20.  Role of cytochrome P450s in insecticide resistance: impact on the control of mosquito-borne diseases and use of insecticides on Earth 
The fight against diseases spread by mosquitoes and other insects has enormous environmental, economic and social consequences. Chemical insecticides remain the first line of defence but the control of diseases, especially malaria and dengue fever, is being increasingly undermined by insecticide resistance. Mosquitoes have a large repertoire of P450s (over 100 genes). By pinpointing the key enzymes associated with insecticide resistance we can begin to develop new tools to aid the implementation of control interventions and reduce their environmental impact on Earth. Recent technological advances are helping us to build a functional profile of the P450 determinants of insecticide metabolic resistance in mosquitoes. Alongside, the cross-responses of mosquito P450s to insecticides and pollutants are also being investigated. Such research will provide the means to produce diagnostic tools for early detection of P450s linked to resistance. It will also enable the design of new insecticides with optimized efficacy in different environments.
PMCID: PMC3538419  PMID: 23297352
mosquito; malaria; dengue; pyrethroids; oxidases; detoxification
21.  Epoxy Coenzyme A Thioester Pathways for Degradation of Aromatic Compounds 
Applied and Environmental Microbiology  2012;78(15):5043-5051.
Aromatic compounds (biogenic and anthropogenic) are abundant in the biosphere. Some of them are well-known environmental pollutants. Although the aromatic nucleus is relatively recalcitrant, microorganisms have developed various catabolic routes that enable complete biodegradation of aromatic compounds. The adopted degradation pathways depend on the availability of oxygen. Under oxic conditions, microorganisms utilize oxygen as a cosubstrate to activate and cleave the aromatic ring. In contrast, under anoxic conditions, the aromatic compounds are transformed to coenzyme A (CoA) thioesters followed by energy-consuming reduction of the ring. Eventually, the dearomatized ring is opened via a hydrolytic mechanism. Recently, novel catabolic pathways for the aerobic degradation of aromatic compounds were elucidated that differ significantly from the established catabolic routes. The new pathways were investigated in detail for the aerobic bacterial degradation of benzoate and phenylacetate. In both cases, the pathway is initiated by transforming the substrate to a CoA thioester and all the intermediates are bound by CoA. The subsequent reactions involve epoxidation of the aromatic ring followed by hydrolytic ring cleavage. Here we discuss the novel pathways, with a particular focus on their unique features and occurrence as well as ecological significance.
PMCID: PMC3416408  PMID: 22582071
22.  Burns in Tanzania: morbidity and mortality, causes and risk factors: a review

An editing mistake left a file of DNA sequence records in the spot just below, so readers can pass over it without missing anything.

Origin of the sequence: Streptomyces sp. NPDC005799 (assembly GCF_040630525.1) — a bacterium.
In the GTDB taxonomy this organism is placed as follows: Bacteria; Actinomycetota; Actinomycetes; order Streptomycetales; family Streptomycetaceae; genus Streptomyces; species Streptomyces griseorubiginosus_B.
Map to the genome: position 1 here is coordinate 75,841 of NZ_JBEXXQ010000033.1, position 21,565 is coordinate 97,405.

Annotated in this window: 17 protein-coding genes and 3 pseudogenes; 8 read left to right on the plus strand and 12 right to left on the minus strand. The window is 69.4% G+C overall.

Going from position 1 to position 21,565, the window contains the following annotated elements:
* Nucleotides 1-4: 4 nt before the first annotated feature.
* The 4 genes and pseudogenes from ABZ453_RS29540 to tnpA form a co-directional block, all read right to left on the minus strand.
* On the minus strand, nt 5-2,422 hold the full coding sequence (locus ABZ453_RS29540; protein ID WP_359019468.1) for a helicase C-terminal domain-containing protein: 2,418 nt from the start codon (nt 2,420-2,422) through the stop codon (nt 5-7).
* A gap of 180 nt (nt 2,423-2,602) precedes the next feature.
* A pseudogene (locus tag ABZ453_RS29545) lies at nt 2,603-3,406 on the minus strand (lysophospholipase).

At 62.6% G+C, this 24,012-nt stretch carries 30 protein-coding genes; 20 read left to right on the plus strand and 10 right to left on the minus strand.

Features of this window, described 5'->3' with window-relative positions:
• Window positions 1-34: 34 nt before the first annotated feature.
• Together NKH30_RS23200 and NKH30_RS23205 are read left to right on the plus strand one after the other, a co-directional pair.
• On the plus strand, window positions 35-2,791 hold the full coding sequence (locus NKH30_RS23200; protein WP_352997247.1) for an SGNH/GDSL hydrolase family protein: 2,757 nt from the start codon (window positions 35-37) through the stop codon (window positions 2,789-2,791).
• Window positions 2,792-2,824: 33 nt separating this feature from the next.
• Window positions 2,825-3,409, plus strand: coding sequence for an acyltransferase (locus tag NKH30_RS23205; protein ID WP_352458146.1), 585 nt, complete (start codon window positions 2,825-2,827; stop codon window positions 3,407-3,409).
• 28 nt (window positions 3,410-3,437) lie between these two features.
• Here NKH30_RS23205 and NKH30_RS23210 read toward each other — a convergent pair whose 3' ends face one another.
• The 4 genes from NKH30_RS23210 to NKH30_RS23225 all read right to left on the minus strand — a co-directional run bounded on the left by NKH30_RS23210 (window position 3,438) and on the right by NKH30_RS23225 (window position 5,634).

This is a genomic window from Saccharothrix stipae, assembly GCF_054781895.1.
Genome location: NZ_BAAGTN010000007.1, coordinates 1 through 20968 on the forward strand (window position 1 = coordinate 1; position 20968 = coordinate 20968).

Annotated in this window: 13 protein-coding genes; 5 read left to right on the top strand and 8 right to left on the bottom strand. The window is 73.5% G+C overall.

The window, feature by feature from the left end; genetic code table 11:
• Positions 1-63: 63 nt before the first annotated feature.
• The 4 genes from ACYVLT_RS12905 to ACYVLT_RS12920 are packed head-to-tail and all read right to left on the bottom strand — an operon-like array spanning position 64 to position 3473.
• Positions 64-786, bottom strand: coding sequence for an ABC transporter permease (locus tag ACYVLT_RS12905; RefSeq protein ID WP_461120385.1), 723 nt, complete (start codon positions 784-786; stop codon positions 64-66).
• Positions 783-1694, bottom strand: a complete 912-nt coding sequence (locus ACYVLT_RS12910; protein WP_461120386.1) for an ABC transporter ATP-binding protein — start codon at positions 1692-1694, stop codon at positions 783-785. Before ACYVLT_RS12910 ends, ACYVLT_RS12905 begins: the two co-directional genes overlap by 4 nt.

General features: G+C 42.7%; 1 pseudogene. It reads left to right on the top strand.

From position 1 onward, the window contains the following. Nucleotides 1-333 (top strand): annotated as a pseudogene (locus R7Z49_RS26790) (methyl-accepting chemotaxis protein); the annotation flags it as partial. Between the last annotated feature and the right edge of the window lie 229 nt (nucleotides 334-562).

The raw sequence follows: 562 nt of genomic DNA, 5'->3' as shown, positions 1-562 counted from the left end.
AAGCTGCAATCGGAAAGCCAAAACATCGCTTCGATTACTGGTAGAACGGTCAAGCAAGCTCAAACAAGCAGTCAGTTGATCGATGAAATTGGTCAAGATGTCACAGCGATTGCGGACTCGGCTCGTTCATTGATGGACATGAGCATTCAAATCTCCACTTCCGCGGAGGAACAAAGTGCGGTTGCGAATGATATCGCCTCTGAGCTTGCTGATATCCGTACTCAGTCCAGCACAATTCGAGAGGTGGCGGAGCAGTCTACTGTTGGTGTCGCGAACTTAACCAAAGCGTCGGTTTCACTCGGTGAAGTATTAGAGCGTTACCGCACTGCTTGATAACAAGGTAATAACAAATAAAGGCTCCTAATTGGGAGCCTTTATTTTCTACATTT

Burn injuries in low and middle income countries still remain a significant health problem, even though numbers of burn injuries in high income countries have decreased showing that such events are not “accidents” but are usually preventable. WHO states that the vast majority (over 95%) of fire-related burns occur in low and middle income countries. Burn injuries are a major cause of prolonged hospital stays, disfigurement, disability, and death in Africa Region. Evidence shows that prevention strategies can work. However prevention strategies need to be tailored to the specific environment taking into account local risk factors and available resources. An examination of the patterns and causes of burns should allow site specific recommendations for interventions. This literature review, specific to the United Republic of Tanzania, was conducted by researching PubMed, SafetyLit, and African Journals on Line data bases for primary sources using key words plus . Two sets of student data collected as part of Bachelor’s degree final dissertations at Muhimbili University of Health and Allied Sciences were used. In all, twenty two primary sources were found. Risk factors for burn morbidity in Tanzania are: 1/ a young age, especially years 1-3, 2/ home environment, especially around cooking fires, 3/ epilepsy, during seizures, and 4/ perceived inevitability of the incident. It was expected that ground level cooking fires would be found to be a risk factor, but several studies have shown non-significant results about raised cooking fires, types of fuel used, and cooking appliances. Risk factors for burn mortality are: being male, between 20-30 years of age, and being punished for alleged thieving by community mobs. An important factor in reducing burn morbidity, especially in children, is to educate people that burns are preventable in most cases and that most burns occur in the home around cooking fires. Children need to be kept away from fires. Epileptics should be monitored for medication and kept away from cooking fires as well. Community members need to be encouraged to bring wrong doers to the police.